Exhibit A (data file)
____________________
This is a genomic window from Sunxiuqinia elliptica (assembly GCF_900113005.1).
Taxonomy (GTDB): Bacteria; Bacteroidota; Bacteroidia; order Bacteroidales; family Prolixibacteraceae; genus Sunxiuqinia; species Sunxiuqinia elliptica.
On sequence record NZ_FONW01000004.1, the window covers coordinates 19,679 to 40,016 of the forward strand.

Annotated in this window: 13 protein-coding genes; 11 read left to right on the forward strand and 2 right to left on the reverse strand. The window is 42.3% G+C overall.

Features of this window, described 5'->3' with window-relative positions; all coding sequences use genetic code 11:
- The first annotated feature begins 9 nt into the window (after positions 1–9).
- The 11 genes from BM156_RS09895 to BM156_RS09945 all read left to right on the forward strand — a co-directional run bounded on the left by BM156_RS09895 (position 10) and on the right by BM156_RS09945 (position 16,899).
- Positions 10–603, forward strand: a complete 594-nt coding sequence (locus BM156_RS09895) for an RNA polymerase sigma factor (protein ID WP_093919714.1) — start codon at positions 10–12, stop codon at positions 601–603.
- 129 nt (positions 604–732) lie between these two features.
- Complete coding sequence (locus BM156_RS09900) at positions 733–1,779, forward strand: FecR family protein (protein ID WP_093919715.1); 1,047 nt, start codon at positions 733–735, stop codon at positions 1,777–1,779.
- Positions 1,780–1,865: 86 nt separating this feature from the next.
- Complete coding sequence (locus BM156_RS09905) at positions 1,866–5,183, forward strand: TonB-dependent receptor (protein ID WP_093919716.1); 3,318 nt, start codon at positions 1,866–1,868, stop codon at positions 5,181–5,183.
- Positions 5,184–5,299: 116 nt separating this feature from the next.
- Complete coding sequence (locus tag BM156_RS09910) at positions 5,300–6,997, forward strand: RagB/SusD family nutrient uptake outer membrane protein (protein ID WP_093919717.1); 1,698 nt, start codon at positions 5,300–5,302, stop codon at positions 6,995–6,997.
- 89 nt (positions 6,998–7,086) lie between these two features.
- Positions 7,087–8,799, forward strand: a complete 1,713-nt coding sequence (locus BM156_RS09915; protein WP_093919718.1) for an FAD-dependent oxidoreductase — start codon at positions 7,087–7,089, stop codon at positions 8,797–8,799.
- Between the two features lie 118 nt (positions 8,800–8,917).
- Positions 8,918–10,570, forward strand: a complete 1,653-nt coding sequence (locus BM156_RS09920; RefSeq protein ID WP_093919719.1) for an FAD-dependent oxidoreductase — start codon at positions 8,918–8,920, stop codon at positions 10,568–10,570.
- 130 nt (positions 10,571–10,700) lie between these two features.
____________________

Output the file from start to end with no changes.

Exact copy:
This is a genomic window from Sunxiuqinia elliptica (assembly GCF_900113005.1).
Taxonomy (GTDB): Bacteria; Bacteroidota; Bacteroidia; order Bacteroidales; family Prolixibacteraceae; genus Sunxiuqinia; species Sunxiuqinia elliptica.
On sequence record NZ_FONW01000004.1, the window covers coordinates 19,679 to 40,016 of the forward strand.

Annotated in this window: 13 protein-coding genes; 11 read left to right on the forward strand and 2 right to left on the reverse strand. The window is 42.3% G+C overall.

Features of this window, described 5'->3' with window-relative positions; all coding sequences use genetic code 11:
- The first annotated feature begins 9 nt into the window (after positions 1–9).
- The 11 genes from BM156_RS09895 to BM156_RS09945 all read left to right on the forward strand — a co-directional run bounded on the left by BM156_RS09895 (position 10) and on the right by BM156_RS09945 (position 16,899).
- Positions 10–603, forward strand: a complete 594-nt coding sequence (locus BM156_RS09895) for an RNA polymerase sigma factor (protein ID WP_093919714.1) — start codon at positions 10–12, stop codon at positions 601–603.
- 129 nt (positions 604–732) lie between these two features.
- Complete coding sequence (locus BM156_RS09900) at positions 733–1,779, forward strand: FecR family protein (protein ID WP_093919715.1); 1,047 nt, start codon at positions 733–735, stop codon at positions 1,777–1,779.
- Positions 1,780–1,865: 86 nt separating this feature from the next.
- Complete coding sequence (locus BM156_RS09905) at positions 1,866–5,183, forward strand: TonB-dependent receptor (protein ID WP_093919716.1); 3,318 nt, start codon at positions 1,866–1,868, stop codon at positions 5,181–5,183.
- Positions 5,184–5,299: 116 nt separating this feature from the next.
- Complete coding sequence (locus tag BM156_RS09910) at positions 5,300–6,997, forward strand: RagB/SusD family nutrient uptake outer membrane protein (protein ID WP_093919717.1); 1,698 nt, start codon at positions 5,300–5,302, stop codon at positions 6,995–6,997.
- 89 nt (positions 6,998–7,086) lie between these two features.
- Positions 7,087–8,799, forward strand: a complete 1,713-nt coding sequence (locus BM156_RS09915; protein WP_093919718.1) for an FAD-dependent oxidoreductase — start codon at positions 7,087–7,089, stop codon at positions 8,797–8,799.
- Between the two features lie 118 nt (positions 8,800–8,917).
- Positions 8,918–10,570, forward strand: a complete 1,653-nt coding sequence (locus BM156_RS09920; RefSeq protein ID WP_093919719.1) for an FAD-dependent oxidoreductase — start codon at positions 8,918–8,920, stop codon at positions 10,568–10,570.
- 130 nt (positions 10,571–10,700) lie between these two features.